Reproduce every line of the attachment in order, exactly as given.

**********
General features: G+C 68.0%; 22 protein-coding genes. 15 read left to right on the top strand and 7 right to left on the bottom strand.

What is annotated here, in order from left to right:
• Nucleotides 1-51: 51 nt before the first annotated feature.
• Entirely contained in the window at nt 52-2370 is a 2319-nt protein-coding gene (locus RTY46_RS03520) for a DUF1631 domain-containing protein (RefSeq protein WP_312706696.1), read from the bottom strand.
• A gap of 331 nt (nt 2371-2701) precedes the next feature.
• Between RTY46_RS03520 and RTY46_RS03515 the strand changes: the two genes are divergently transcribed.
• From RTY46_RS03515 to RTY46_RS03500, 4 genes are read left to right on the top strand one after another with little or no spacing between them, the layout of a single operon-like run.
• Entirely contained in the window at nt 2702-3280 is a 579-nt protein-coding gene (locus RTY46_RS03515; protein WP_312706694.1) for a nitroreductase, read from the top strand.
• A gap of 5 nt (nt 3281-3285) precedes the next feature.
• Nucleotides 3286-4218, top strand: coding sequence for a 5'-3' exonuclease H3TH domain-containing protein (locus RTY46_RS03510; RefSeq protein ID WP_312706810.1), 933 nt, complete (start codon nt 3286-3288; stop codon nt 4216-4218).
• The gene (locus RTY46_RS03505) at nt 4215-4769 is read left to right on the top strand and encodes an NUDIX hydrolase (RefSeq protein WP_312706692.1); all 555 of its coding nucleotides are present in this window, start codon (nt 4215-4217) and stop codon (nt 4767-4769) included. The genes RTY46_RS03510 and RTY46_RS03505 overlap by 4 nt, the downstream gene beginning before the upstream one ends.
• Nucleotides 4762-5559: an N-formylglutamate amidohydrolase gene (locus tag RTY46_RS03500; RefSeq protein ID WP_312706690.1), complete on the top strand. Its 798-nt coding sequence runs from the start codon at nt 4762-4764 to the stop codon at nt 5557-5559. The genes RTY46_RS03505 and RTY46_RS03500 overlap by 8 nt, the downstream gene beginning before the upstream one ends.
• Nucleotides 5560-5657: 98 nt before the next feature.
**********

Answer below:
General features: G+C 68.0%; 22 protein-coding genes. 15 read left to right on the top strand and 7 right to left on the bottom strand.

What is annotated here, in order from left to right:
• Nucleotides 1-51: 51 nt before the first annotated feature.
• Entirely contained in the window at nt 52-2370 is a 2319-nt protein-coding gene (locus RTY46_RS03520) for a DUF1631 domain-containing protein (RefSeq protein WP_312706696.1), read from the bottom strand.
• A gap of 331 nt (nt 2371-2701) precedes the next feature.
• Between RTY46_RS03520 and RTY46_RS03515 the strand changes: the two genes are divergently transcribed.
• From RTY46_RS03515 to RTY46_RS03500, 4 genes are read left to right on the top strand one after another with little or no spacing between them, the layout of a single operon-like run.
• Entirely contained in the window at nt 2702-3280 is a 579-nt protein-coding gene (locus RTY46_RS03515; protein WP_312706694.1) for a nitroreductase, read from the top strand.
• A gap of 5 nt (nt 3281-3285) precedes the next feature.
• Nucleotides 3286-4218, top strand: coding sequence for a 5'-3' exonuclease H3TH domain-containing protein (locus RTY46_RS03510; RefSeq protein ID WP_312706810.1), 933 nt, complete (start codon nt 3286-3288; stop codon nt 4216-4218).
• The gene (locus RTY46_RS03505) at nt 4215-4769 is read left to right on the top strand and encodes an NUDIX hydrolase (RefSeq protein WP_312706692.1); all 555 of its coding nucleotides are present in this window, start codon (nt 4215-4217) and stop codon (nt 4767-4769) included. The genes RTY46_RS03510 and RTY46_RS03505 overlap by 4 nt, the downstream gene beginning before the upstream one ends.
• Nucleotides 4762-5559: an N-formylglutamate amidohydrolase gene (locus tag RTY46_RS03500; RefSeq protein ID WP_312706690.1), complete on the top strand. Its 798-nt coding sequence runs from the start codon at nt 4762-4764 to the stop codon at nt 5557-5559. The genes RTY46_RS03505 and RTY46_RS03500 overlap by 8 nt, the downstream gene beginning before the upstream one ends.
• Nucleotides 5560-5657: 98 nt before the next feature.